It’s also worth noting that Webber and Hulkenberg, both of whom should have been at even more of a disadvantage due to being heavier and taller than Verstappen, did not mention their weight being any sort of issue when competing in sportscar racing. There are also several drivers in the WEC that are just as heavy, if not heavier, than Verstappen – the trio of Estre, Lotterer and Vanthoor that are currently leading the WEC, for example – which suggests that it’s not really an issue in practice.

      1. Yeah, that rule sounds familiar.

        I did a brief check of the Hypercar Technical Regulations and the WEC Sporting Regulations and couldn’t find it, though, and the word average doesn’t feature in either in this context. Perhaps this was scrapped and left to the BoP?

      2. There’s no driver minimum weight. Laurens Vanthoor (a current Porsche 963 hypercar driver for Team Penske) discussed this problem on his YouTube channel. Verstappen wouldn’t be mentioning it, if he wasn’t also aware of the problem.

        The fastest Porsche 963 drivers this season (Matt Campbell, Julian Andlauer) are 60kg drivers. The drivers that won for Jota at Spa (Will Stevens, Calum Illot) are small drivers, 60-62kg. The other drivers in the Penske cars like Michael Christensen and Kevin Estre in particular are very tall and over 72-74kg. That is more than a 10kg difference from driver weight. The average car BOP adjustment is smaller than that.

    2. Excellent? it is fakery.

  2. They will never fully ‘sort out BoP’ as it is largely impossible, particularly in a development-based series. By design, no less.
    It works pretty well (on balance) in GT3 because of the enormous data pool they have to draw from (all GT3 series events globally) – but that won’t work in the top tier of WEC. There’s only one of those series, and it doesn’t even feature many events.
    Sometimes they’ll get it pretty close, and other times someone’s going to be disappointed.
    He should be used to that theory, coming from F1… His car is usually alright, while others are not.

    Having said that – if he doesn’t want to race in WEC, then that’s his problem. He can make up all the reasons he likes, but it ultimately only affects him and nobody else.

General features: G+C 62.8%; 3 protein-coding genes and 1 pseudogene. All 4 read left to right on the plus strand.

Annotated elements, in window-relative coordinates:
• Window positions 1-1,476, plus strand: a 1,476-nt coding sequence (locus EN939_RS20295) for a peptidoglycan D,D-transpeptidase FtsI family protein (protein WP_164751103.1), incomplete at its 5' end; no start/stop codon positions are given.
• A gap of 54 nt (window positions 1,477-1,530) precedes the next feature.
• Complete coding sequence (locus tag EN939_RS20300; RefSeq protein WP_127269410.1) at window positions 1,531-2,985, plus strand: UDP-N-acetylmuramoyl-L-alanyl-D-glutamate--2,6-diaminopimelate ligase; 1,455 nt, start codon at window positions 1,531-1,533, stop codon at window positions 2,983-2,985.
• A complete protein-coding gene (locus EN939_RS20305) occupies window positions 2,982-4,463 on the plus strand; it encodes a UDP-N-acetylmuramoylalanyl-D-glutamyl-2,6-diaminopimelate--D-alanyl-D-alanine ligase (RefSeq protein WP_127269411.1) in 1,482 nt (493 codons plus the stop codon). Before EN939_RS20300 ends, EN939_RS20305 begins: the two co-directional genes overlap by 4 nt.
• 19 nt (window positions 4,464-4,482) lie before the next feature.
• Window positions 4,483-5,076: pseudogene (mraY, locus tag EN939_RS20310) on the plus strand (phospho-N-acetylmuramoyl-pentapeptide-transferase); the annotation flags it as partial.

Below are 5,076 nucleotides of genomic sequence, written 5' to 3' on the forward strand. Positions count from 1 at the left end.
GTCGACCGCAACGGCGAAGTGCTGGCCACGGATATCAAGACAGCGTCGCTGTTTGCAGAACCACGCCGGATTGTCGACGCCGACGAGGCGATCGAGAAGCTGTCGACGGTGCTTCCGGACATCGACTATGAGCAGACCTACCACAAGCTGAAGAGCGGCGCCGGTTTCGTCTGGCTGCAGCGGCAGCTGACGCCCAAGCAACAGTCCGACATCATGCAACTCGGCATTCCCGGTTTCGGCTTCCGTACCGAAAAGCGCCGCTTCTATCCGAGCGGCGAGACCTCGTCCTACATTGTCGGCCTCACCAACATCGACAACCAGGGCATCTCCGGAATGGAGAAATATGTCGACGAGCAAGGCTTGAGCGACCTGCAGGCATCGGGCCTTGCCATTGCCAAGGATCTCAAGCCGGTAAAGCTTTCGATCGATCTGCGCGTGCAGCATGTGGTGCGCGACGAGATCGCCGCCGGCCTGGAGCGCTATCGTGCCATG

3. He obviously won’t complain at the complete imbalance of performance in F1.

    1. F1 is also a design race while WEC series has more open regulations that lead to bigger performance gaps. Not putting any balance would lead to huge gaps and boring races.

      To get rid of balance all together, it would require more strict regulations and going more towards one design. I personally like the diversity of the cars in WEC and would find it sad to lose these identities.

      Hard to find a good solution solving all aspects as BoP will always be a bit subjective, or could be cheated.
      Maybe they could go towards some calculated value with a max ajustement, value based on each circuit and car characteristics computed by mini sectors. With a max adjustment gap between races to prevent big swings.

      Lot of efforts for a small benefit?

      1. @jeanrien

        WEC series has more open regulations that lead to bigger performance gaps. Not putting any balance would lead to huge gaps and boring races.

        And so what?

        It’s supposed to be a sport, It’s supposed to be a competition not just between drivers but also the engineer’s, designers etc.. The whole point of the SPORT is to design a car, engine etc.. that is faster than the competition and to beat them by as big a margin as possible.

        The BOP is just artificially manipulating the performance so that those who do a better job don’t get rewarded for it while those who aren’t able to produce a competitive package get artificially moved forward. It goes against the very essence of what the SPORT is supposed to be about.

        But then modern fans have been indoctrinated by the show over sport netflix nonsense so likely don’t even know what real racing and real sport is anymore. The great days of the past where it was a true sporting competition are long gone in the modern show over sport era of gimmicks and artificial nonsense.

        You spend millions designing the best car and best engine only to then be handicapped to oblivion whenever the organisers feel like manipulating the results.

        That is not a sport & it does nothing but make a mockery of what Le Mans used to be!

        1. It’s supposed to be a sport

          It is sporting entertainment.
          Using capitals on the word ‘sport’ all the time does not change the fact that they aim to make money to run and profit from the series by making it appealing to viewers.

          You spend millions designing the best car and best engine only to then be handicapped to oblivion whenever the organisers feel like manipulating the results.

          And yet they enter the series knowing exactly that outcome is a possibility. It’s all written in black and white in the rule book.

          What is a sport, in your opinion?
          Clearly not any professional, televised, commercialised motorsport series, as they are all augmented for entertainment purposes.

        2. Vincent Arui
          30th May 2024, 21:10

          BOP series are still sport because it’s not the engineers who are the athletes, it’s the drivers. Other sports have non-spec equipment too. Nobody is complaining that strict restrictions on tennis racket designs are “ruining the sport” by handicapping the best racket companies. BOP is just the midpoint between a developmental series like F1 and a spec series like F2. Of course it’s not perfect, but it’s just one added element of luck in a sport that’s already full with such factors.